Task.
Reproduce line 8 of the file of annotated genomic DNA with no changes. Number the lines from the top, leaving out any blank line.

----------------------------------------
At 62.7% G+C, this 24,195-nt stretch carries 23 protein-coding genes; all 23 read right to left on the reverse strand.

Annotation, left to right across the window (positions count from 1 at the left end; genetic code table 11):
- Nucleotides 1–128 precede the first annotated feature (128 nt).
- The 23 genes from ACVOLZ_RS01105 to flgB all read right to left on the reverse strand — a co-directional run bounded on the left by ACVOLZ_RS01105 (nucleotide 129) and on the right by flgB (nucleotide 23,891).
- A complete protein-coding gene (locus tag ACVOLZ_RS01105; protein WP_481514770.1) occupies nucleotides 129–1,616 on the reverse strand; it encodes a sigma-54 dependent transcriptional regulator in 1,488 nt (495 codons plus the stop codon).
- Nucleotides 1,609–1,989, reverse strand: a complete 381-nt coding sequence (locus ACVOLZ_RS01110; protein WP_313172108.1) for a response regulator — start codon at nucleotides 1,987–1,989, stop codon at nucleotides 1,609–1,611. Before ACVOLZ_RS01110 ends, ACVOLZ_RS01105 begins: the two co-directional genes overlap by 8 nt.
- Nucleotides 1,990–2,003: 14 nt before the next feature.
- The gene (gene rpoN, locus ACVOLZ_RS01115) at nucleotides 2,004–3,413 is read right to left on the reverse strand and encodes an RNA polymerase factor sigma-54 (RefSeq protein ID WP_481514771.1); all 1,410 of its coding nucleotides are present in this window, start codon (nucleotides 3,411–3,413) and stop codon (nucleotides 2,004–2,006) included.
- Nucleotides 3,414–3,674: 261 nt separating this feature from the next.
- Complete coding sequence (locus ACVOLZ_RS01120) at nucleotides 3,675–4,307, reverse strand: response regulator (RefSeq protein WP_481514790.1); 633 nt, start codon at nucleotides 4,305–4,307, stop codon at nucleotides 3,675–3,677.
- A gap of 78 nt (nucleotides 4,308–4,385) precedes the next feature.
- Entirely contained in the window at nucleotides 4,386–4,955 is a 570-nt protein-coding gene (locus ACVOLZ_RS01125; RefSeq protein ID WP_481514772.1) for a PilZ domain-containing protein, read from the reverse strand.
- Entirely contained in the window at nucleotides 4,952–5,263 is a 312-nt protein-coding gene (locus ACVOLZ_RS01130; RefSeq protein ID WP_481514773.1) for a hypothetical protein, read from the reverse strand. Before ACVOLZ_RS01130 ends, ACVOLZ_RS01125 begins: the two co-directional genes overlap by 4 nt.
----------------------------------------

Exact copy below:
- The gene (gene rpoN, locus ACVOLZ_RS01115) at nucleotides 2,004–3,413 is read right to left on the reverse strand and encodes an RNA polymerase factor sigma-54 (RefSeq protein ID WP_481514771.1); all 1,410 of its coding nucleotides are present in this window, start codon (nucleotides 3,411–3,413) and stop codon (nucleotides 2,004–2,006) included.